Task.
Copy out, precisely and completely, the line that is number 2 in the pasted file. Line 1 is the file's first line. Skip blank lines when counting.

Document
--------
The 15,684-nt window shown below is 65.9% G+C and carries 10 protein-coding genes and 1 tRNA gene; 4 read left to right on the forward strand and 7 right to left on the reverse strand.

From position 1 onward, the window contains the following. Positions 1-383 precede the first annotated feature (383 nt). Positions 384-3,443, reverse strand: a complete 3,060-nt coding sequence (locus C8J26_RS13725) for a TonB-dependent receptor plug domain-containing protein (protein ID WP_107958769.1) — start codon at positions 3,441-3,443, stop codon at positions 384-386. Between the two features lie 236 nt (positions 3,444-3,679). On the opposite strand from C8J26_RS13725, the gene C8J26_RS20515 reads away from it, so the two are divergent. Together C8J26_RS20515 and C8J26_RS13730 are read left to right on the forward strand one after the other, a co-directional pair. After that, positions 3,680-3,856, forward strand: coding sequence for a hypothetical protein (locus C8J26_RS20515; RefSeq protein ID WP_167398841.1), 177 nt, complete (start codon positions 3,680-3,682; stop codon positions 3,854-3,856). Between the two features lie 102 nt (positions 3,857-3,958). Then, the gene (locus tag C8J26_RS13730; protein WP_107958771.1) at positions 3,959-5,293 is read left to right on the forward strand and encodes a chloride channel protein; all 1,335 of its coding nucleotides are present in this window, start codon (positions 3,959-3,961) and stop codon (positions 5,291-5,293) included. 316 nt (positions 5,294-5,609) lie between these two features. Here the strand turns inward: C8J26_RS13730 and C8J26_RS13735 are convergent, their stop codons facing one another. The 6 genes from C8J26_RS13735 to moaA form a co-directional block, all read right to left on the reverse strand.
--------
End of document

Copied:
From position 1 onward, the window contains the following. Positions 1-383 precede the first annotated feature (383 nt). Positions 384-3,443, reverse strand: a complete 3,060-nt coding sequence (locus C8J26_RS13725) for a TonB-dependent receptor plug domain-containing protein (protein ID WP_107958769.1) — start codon at positions 3,441-3,443, stop codon at positions 384-386. Between the two features lie 236 nt (positions 3,444-3,679). On the opposite strand from C8J26_RS13725, the gene C8J26_RS20515 reads away from it, so the two are divergent. Together C8J26_RS20515 and C8J26_RS13730 are read left to right on the forward strand one after the other, a co-directional pair. After that, positions 3,680-3,856, forward strand: coding sequence for a hypothetical protein (locus C8J26_RS20515; RefSeq protein ID WP_167398841.1), 177 nt, complete (start codon positions 3,680-3,682; stop codon positions 3,854-3,856). Between the two features lie 102 nt (positions 3,857-3,958). Then, the gene (locus tag C8J26_RS13730; protein WP_107958771.1) at positions 3,959-5,293 is read left to right on the forward strand and encodes a chloride channel protein; all 1,335 of its coding nucleotides are present in this window, start codon (positions 3,959-3,961) and stop codon (positions 5,291-5,293) included. 316 nt (positions 5,294-5,609) lie between these two features. Here the strand turns inward: C8J26_RS13730 and C8J26_RS13735 are convergent, their stop codons facing one another. The 6 genes from C8J26_RS13735 to moaA form a co-directional block, all read right to left on the reverse strand.